by Jarrett Hoffman
With July 4th a day away, it’s as good a time as any for this conversation-starter: aside from The Star-Spangled Banner and America the Beautiful, what music do you most associate with the US of A? It may be the marches of J.P. Sousa, or it
could be a particular song by the Violent Femmes (“Do you liiiike American music?”). And it very well might be the works of a certain native-born composer that have graced more than a few programs this year.
The day after the United States turn 242, Ohio Light Opera will celebrate two more birthdays — the company’s 40th and Leonard Bernstein’s 100th — when they present that composer’s 1956 comic operetta Candide. Performances begin on July 5 at 2:00 pm in Freedlander Theatre at the College of Wooster and continue through August 10. (See their calendar for details.)
Directed by Steven A. Daigle and conducted by Steven Byess, the production also marks OLO’s first-ever performance of any Bernstein work. Ted Christopher, Alexa Devlin, Stephen Faulk, Benjamin Krumreig, Hannah Kurth, Daniel Neer, Sarah Polinski, and Stephen Walley will take on a cast of characters who are repeatedly killed, only to bizarrely turn up again in far-off locales and ever-stranger situations.
The origins of Bernstein’s comic opera can be traced back to the middle of the 18th century, to Voltaire’s biting satire and magnum opus, Candide. The novella skewers religion, government, war, and philosophy — and was promptly banned after its 1759 publication. (Even U.S. customs seized copies into the 1930s.) And as is common with artistic works that infuriate those in power, the book became wildly popular.
Fast-forward to the 20th century, when playwright Lillian Hellman became inspired to transform Voltaire’s tale into a play with incidental music, until Bernstein convinced her of its potential as an operetta. The work’s 1956 original Broadway production, with book by Hellman and lyrics by Richard Wilbur, John Latouche, and Dorothy Parker, was unsuccessful, though Bernstein’s score received critical acclaim.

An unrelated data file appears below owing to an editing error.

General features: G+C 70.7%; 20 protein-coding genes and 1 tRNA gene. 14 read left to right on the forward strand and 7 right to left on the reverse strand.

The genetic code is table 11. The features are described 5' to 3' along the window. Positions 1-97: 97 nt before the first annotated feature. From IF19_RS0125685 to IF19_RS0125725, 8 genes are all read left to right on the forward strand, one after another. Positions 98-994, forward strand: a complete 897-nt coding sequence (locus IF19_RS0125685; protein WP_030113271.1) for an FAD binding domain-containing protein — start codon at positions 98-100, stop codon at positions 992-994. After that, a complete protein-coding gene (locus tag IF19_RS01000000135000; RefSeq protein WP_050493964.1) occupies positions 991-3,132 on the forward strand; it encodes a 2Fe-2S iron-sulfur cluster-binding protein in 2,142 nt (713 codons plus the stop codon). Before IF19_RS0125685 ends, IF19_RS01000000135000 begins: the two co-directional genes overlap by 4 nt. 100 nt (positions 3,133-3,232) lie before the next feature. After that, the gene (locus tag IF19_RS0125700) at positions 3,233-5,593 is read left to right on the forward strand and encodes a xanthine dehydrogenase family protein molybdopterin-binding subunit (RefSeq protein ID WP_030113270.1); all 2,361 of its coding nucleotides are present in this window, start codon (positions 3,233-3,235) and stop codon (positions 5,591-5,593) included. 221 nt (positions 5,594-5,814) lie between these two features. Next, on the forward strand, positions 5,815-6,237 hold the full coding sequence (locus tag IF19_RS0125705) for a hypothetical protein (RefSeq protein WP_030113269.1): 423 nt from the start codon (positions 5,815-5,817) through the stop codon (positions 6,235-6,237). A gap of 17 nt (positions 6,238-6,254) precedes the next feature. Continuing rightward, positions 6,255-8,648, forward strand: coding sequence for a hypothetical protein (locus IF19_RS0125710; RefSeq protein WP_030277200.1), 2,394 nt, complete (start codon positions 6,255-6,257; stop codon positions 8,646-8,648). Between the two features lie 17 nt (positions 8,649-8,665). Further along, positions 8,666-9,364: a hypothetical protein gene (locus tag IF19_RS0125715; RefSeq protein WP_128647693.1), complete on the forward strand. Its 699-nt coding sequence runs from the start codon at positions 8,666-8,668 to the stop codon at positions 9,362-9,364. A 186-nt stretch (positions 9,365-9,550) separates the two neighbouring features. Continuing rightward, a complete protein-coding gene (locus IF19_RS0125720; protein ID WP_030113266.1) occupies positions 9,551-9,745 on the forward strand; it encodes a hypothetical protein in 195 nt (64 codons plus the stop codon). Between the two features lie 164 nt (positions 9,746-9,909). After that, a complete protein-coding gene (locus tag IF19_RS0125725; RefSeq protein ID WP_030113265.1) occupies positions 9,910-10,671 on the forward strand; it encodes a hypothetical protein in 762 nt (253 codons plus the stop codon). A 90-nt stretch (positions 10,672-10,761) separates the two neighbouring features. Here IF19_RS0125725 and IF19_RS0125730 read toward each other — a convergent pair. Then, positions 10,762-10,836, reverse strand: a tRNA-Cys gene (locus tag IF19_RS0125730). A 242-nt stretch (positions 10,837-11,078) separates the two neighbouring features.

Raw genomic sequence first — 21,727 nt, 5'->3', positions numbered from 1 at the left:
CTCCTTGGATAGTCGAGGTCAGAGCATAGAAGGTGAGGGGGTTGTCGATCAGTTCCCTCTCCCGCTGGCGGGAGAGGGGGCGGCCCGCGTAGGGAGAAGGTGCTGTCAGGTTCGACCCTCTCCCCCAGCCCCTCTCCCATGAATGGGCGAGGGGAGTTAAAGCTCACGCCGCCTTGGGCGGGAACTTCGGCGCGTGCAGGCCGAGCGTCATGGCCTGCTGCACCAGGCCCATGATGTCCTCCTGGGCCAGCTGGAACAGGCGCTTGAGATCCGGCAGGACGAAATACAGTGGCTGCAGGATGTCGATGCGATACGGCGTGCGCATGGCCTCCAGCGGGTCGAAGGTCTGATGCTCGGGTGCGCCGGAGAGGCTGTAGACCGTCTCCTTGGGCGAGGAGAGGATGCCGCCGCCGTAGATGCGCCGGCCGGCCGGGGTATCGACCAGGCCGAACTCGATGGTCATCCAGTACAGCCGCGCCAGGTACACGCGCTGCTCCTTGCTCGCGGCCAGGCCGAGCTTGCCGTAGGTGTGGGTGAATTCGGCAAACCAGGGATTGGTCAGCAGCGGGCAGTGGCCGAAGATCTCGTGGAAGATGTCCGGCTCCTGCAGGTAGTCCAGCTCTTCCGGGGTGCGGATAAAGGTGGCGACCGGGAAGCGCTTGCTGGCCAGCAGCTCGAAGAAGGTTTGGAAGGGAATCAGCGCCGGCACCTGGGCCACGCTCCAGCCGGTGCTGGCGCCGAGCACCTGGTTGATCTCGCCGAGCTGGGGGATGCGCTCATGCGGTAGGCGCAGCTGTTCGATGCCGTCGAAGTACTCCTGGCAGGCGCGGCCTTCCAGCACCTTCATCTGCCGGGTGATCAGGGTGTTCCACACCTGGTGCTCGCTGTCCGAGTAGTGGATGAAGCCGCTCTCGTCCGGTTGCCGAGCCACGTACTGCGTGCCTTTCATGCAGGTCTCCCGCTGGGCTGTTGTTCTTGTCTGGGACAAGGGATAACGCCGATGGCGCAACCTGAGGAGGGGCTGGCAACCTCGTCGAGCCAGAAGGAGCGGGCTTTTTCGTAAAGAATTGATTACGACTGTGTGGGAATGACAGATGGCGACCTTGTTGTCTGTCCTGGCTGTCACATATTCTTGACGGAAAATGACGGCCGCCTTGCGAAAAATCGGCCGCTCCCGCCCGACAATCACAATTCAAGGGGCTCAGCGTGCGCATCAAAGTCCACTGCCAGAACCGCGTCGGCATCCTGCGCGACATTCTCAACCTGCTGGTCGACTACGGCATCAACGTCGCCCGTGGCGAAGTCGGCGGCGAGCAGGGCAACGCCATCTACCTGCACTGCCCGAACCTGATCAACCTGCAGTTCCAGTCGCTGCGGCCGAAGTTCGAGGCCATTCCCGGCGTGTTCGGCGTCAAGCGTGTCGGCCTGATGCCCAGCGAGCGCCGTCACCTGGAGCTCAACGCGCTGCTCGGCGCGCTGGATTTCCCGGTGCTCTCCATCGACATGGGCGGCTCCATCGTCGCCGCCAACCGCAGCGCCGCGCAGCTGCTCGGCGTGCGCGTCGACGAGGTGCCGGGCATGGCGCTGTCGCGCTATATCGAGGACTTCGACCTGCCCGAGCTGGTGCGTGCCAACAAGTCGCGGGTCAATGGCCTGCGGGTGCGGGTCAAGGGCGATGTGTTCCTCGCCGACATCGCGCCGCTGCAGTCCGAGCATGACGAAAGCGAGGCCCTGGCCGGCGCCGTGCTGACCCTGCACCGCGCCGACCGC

Many new stagings of the work followed, some created without any input from Bernstein, and some even including new libretti, notably by Hugh Wheeler in the experimental 1973 Broadway revival directed by Harold Prince. Those concerned about authenticity (raising their noses skyward) might favor the version performed in December of 1989 at London’s Barbican Centre — with Bernstein conducting the London Symphony Orchestra and Chorus, featuring several significant revisions made by the composer himself. The music-nerdiest among us might be interested in the 2006 Deutsche Grammophon DVD that includes live film of one of those 1989 London performances, as well as commentary from Bernstein.
Perhaps the most remarkable performance came in 2008, in Pyongyang, North Korea, when the New York Philharmonic played the famous Candide Overture as an encore to a concert that was broadcast on North Korean state television. And while another encore that evening, the Korean folk song Arirang, inspired the more emotional reaction, the inclusion of Bernstein certainly points to the far reach of his music, and to his importance in our national musical identity.
Published on ClevelandClassical.com July 3, 2018.
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